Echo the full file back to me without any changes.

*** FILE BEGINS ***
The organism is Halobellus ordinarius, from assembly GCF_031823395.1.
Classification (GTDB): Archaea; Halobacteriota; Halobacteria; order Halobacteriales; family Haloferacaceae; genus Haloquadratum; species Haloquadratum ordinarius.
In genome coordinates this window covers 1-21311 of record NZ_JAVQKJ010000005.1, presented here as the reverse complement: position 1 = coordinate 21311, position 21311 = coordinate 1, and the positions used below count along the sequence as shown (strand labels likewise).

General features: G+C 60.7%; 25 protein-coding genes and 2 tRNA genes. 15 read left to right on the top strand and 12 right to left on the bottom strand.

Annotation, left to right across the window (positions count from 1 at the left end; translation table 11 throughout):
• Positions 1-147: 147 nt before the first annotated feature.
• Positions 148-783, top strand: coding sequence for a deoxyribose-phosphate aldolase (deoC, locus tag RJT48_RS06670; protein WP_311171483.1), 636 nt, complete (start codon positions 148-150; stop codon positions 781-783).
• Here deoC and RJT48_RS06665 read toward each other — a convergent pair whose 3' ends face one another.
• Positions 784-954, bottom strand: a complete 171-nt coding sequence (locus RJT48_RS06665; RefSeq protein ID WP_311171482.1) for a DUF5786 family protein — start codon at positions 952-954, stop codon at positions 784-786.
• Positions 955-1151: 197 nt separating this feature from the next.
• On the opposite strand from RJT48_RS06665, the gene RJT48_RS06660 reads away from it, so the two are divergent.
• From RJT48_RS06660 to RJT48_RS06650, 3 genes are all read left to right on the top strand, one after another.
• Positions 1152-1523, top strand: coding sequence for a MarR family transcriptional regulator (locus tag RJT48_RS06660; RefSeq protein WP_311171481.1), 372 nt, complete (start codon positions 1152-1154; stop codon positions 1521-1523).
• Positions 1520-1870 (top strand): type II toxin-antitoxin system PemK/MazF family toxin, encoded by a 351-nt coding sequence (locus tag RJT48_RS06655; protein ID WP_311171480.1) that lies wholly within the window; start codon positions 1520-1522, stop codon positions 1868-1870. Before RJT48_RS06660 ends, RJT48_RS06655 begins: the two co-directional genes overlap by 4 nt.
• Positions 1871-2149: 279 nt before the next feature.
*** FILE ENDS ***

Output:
The organism is Halobellus ordinarius, from assembly GCF_031823395.1.
Classification (GTDB): Archaea; Halobacteriota; Halobacteria; order Halobacteriales; family Haloferacaceae; genus Haloquadratum; species Haloquadratum ordinarius.
In genome coordinates this window covers 1-21311 of record NZ_JAVQKJ010000005.1, presented here as the reverse complement: position 1 = coordinate 21311, position 21311 = coordinate 1, and the positions used below count along the sequence as shown (strand labels likewise).

General features: G+C 60.7%; 25 protein-coding genes and 2 tRNA genes. 15 read left to right on the top strand and 12 right to left on the bottom strand.

Annotation, left to right across the window (positions count from 1 at the left end; translation table 11 throughout):
• Positions 1-147: 147 nt before the first annotated feature.
• Positions 148-783, top strand: coding sequence for a deoxyribose-phosphate aldolase (deoC, locus tag RJT48_RS06670; protein WP_311171483.1), 636 nt, complete (start codon positions 148-150; stop codon positions 781-783).
• Here deoC and RJT48_RS06665 read toward each other — a convergent pair whose 3' ends face one another.
• Positions 784-954, bottom strand: a complete 171-nt coding sequence (locus RJT48_RS06665; RefSeq protein ID WP_311171482.1) for a DUF5786 family protein — start codon at positions 952-954, stop codon at positions 784-786.
• Positions 955-1151: 197 nt separating this feature from the next.
• On the opposite strand from RJT48_RS06665, the gene RJT48_RS06660 reads away from it, so the two are divergent.
• From RJT48_RS06660 to RJT48_RS06650, 3 genes are all read left to right on the top strand, one after another.
• Positions 1152-1523, top strand: coding sequence for a MarR family transcriptional regulator (locus tag RJT48_RS06660; RefSeq protein WP_311171481.1), 372 nt, complete (start codon positions 1152-1154; stop codon positions 1521-1523).
• Positions 1520-1870 (top strand): type II toxin-antitoxin system PemK/MazF family toxin, encoded by a 351-nt coding sequence (locus tag RJT48_RS06655; protein ID WP_311171480.1) that lies wholly within the window; start codon positions 1520-1522, stop codon positions 1868-1870. Before RJT48_RS06660 ends, RJT48_RS06655 begins: the two co-directional genes overlap by 4 nt.
• Positions 1871-2149: 279 nt before the next feature.